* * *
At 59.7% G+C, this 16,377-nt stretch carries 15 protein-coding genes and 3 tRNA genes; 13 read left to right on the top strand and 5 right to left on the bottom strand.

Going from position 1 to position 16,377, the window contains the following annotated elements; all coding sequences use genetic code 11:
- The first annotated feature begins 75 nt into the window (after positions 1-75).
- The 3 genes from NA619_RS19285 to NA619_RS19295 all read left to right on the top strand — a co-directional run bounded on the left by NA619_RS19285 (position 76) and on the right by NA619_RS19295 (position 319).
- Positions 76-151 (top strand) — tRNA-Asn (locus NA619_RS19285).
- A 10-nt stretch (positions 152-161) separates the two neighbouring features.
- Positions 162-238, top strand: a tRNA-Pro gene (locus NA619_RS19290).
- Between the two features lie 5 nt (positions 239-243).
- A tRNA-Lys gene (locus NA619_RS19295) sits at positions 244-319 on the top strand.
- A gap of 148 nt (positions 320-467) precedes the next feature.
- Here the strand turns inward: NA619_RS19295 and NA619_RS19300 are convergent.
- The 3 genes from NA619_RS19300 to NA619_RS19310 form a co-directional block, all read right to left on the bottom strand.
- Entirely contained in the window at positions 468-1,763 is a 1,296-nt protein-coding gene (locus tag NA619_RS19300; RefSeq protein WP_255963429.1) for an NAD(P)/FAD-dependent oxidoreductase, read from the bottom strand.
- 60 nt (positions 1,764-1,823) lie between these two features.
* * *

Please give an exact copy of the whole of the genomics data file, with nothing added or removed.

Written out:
At 59.7% G+C, this 16,377-nt stretch carries 15 protein-coding genes and 3 tRNA genes; 13 read left to right on the top strand and 5 right to left on the bottom strand.

Going from position 1 to position 16,377, the window contains the following annotated elements; all coding sequences use genetic code 11:
- The first annotated feature begins 75 nt into the window (after positions 1-75).
- The 3 genes from NA619_RS19285 to NA619_RS19295 all read left to right on the top strand — a co-directional run bounded on the left by NA619_RS19285 (position 76) and on the right by NA619_RS19295 (position 319).
- Positions 76-151 (top strand) — tRNA-Asn (locus NA619_RS19285).
- A 10-nt stretch (positions 152-161) separates the two neighbouring features.
- Positions 162-238, top strand: a tRNA-Pro gene (locus NA619_RS19290).
- Between the two features lie 5 nt (positions 239-243).
- A tRNA-Lys gene (locus NA619_RS19295) sits at positions 244-319 on the top strand.
- A gap of 148 nt (positions 320-467) precedes the next feature.
- Here the strand turns inward: NA619_RS19295 and NA619_RS19300 are convergent.
- The 3 genes from NA619_RS19300 to NA619_RS19310 form a co-directional block, all read right to left on the bottom strand.
- Entirely contained in the window at positions 468-1,763 is a 1,296-nt protein-coding gene (locus tag NA619_RS19300; RefSeq protein WP_255963429.1) for an NAD(P)/FAD-dependent oxidoreductase, read from the bottom strand.
- 60 nt (positions 1,764-1,823) lie between these two features.